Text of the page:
Why would I bring this up now? Isn’t this the steampunk issue? Let me give you a glimpse into my thoughts right now. I’m writing in December of 2008. We are in the midst of the economic stupidity. Twice this week there were blackouts on my street. They hit me with an overbearing relevance: I was reduced to candles, there was no wireless internet, and my house was quiet. Peaceful, actually. I made soup on my gas stove and used two tea candles each night to light my endeavors. I actually had time to sit and think. Just a notebook, a pen, and some candlelight, all sprinkled with calm quiet — real thinking time.

I had just been in London with a friend, Matt Webb. We discussed consumerism, and the economy, and the environment in combination. He posited that 2008 would become known as the year of “peak consumption.” I liked the term and the concept, but

I think that “peak consumption” implies a diminished quality of life. This made me think about peak waste, which is essentially the same, but with an important nuanced difference. We all, it seems, want to know how to live better, and how to live in a way that’s less damaging to the environment. Peak waste seemed to encompass this idea better, the idea that we should strive for a higher quality consumption through lower waste.

All these things seemed to tell a larger story to me. When I think of steampunk, I think of a movement that glorifies the period of the new industrial revolution, that first moment when people really started to enjoy fossil fuels. At the same time, steampunk is also nostalgic for the craftsmanship and brass-and-walnut engineering that was typical of that period. “Lost knowledge” seems to typify what we lost after that early mix of craftsmanship and the new industrial revolution. I’m sure I’m glorifying the moment, and historians will prove me wrong, but I see an opportunity in the concept of steampunk.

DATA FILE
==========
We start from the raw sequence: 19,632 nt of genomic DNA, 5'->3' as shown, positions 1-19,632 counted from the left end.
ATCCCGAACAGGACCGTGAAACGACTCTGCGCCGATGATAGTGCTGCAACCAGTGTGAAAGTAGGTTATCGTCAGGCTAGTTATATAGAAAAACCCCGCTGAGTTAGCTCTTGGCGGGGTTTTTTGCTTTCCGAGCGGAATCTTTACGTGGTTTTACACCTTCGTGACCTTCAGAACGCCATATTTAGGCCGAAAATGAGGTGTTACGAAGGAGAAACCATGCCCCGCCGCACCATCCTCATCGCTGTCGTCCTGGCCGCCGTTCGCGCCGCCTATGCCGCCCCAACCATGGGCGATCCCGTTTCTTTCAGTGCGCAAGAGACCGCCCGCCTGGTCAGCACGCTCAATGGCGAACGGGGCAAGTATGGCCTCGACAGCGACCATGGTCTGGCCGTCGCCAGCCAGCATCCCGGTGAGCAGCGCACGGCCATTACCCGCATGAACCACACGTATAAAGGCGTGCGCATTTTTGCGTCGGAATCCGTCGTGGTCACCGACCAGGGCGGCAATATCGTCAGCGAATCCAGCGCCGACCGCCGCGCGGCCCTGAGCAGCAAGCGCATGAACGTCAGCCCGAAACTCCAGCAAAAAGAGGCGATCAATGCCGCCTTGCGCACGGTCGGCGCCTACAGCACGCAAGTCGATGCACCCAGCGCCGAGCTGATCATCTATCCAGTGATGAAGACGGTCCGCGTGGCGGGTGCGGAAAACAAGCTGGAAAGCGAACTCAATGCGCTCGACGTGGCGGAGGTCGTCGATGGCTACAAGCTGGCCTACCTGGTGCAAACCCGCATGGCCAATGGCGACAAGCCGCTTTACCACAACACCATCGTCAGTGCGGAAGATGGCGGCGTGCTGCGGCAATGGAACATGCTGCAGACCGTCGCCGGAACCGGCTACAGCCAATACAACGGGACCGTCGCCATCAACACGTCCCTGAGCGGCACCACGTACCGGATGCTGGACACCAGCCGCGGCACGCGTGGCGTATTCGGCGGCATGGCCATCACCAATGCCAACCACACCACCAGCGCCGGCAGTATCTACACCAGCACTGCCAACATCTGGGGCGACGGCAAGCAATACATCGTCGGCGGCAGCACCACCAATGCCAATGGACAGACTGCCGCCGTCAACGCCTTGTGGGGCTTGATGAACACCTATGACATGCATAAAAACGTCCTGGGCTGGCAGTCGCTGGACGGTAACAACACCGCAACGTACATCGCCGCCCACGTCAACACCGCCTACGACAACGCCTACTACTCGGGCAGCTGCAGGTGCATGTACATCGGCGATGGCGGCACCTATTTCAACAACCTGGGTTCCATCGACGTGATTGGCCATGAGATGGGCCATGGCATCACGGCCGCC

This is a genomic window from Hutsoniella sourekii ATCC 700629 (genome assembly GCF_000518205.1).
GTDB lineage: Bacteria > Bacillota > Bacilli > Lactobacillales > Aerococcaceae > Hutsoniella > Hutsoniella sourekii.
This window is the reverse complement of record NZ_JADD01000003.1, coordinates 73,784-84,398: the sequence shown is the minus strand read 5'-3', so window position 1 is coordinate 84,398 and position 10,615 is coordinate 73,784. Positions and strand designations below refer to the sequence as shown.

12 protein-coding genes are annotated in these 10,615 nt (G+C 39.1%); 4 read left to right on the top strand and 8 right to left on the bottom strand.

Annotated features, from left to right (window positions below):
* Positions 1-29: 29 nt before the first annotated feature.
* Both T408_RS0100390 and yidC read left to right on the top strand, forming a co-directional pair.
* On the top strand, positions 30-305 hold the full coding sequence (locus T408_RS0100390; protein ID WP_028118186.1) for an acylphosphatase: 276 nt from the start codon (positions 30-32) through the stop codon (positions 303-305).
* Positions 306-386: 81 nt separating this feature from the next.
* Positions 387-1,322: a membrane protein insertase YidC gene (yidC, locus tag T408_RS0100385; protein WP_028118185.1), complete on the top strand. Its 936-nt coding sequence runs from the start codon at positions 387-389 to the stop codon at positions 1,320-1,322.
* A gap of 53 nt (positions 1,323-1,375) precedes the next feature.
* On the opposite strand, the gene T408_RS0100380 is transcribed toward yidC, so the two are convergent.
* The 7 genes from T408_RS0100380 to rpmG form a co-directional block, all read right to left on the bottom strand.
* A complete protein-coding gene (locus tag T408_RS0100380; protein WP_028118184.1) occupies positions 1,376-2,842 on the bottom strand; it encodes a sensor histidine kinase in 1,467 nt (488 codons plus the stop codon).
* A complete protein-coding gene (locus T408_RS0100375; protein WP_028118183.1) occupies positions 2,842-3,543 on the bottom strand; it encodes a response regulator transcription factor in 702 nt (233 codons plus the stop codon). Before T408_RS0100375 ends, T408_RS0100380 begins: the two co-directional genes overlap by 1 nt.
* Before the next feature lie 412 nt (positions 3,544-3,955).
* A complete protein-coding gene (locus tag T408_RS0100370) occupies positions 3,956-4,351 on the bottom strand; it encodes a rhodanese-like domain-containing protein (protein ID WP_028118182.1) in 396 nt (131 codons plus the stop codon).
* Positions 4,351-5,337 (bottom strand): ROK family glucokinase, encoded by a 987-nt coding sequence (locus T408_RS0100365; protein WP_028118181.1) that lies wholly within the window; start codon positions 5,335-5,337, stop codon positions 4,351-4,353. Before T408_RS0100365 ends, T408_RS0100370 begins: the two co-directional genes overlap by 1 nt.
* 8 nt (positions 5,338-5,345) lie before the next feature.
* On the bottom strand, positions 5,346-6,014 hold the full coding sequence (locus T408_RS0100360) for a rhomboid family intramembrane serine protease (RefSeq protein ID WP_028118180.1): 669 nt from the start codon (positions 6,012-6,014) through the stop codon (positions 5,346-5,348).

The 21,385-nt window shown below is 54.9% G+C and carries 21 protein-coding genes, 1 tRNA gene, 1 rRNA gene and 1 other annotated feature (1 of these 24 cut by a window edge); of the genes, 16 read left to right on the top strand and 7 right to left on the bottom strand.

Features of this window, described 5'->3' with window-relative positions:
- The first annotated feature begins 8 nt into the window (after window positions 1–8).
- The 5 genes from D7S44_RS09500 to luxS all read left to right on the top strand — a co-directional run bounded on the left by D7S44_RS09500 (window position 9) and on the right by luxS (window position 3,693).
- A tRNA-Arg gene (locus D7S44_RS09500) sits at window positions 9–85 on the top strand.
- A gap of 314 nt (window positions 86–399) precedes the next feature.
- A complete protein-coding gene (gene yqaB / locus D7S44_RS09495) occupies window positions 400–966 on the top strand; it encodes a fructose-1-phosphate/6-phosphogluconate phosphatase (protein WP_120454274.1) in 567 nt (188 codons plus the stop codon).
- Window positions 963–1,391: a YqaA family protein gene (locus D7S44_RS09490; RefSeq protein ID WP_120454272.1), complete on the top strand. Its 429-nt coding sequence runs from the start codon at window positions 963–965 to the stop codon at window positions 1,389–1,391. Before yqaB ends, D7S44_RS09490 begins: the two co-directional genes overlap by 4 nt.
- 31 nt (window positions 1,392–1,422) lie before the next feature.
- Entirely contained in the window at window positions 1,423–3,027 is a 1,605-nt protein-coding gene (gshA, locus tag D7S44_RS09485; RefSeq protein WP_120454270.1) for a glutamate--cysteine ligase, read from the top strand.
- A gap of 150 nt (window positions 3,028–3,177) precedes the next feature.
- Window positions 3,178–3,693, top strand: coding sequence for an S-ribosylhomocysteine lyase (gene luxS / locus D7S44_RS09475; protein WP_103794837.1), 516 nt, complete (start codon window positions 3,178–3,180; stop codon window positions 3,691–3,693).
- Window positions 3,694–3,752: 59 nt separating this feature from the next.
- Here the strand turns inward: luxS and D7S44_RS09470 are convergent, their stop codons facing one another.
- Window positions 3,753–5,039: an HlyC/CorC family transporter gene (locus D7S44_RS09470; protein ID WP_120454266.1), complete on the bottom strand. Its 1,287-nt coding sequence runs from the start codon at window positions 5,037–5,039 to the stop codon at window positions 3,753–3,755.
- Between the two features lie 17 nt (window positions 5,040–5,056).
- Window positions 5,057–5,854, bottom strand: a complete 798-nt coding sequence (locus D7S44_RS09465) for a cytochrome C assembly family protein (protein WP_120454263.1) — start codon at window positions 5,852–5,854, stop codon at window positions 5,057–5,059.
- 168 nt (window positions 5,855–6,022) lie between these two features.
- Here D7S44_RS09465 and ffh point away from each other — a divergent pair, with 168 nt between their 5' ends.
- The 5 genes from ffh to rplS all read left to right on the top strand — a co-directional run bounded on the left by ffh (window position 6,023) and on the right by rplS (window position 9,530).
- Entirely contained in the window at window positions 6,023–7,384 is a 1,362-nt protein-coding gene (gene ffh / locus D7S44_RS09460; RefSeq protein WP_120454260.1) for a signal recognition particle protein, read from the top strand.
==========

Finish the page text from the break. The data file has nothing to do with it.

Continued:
It appears we can worship the new and embrace it, but by reducing our consumption of the old, being more careful and thoughtful about what we waste, we could have quality consumption. A consumption that considers the human element, and doesn’t outsource it. A consumption where you know the person who made your bicycle or your music player. Not a consumption where all you know is that your shiny iPod was made in foreign lands and magically teleported to you in a pristine and hygienic retail store using unknown amounts of CO2-producing energy. The economics of this clearly need some ironing out, but we’ve managed to create an incredibly complicated credit system for buying a lot of poorly made things, so it should be possible to use it to instead buy a few well-made things.

So, as we sit, unemployed and fearful of the unknown future, perhaps there is something beautiful to occupy makers. We can do the Fahrenheit 451 of making, each of us picking up a legacy trade or skill and learning it to a degree that it can be taught and passed on, and introduce a more human face to the technology we take for granted. We can even make that technology “green.” Let’s make sure 2008 was the year of peak waste.

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Saul Griffith

DR. SAUL GRIFFITH is founder and principal scientist at Otherlab, an independent R&D lab, where he focuses on engineering solutions for a clean energy, net-zero carbon economy. Occasionally making some pretty cool robots too. Saul got his PhD from MIT, and is a founder or co-founder of,,,,,,, and more. Saul was named a MacArthur Fellow in 2007.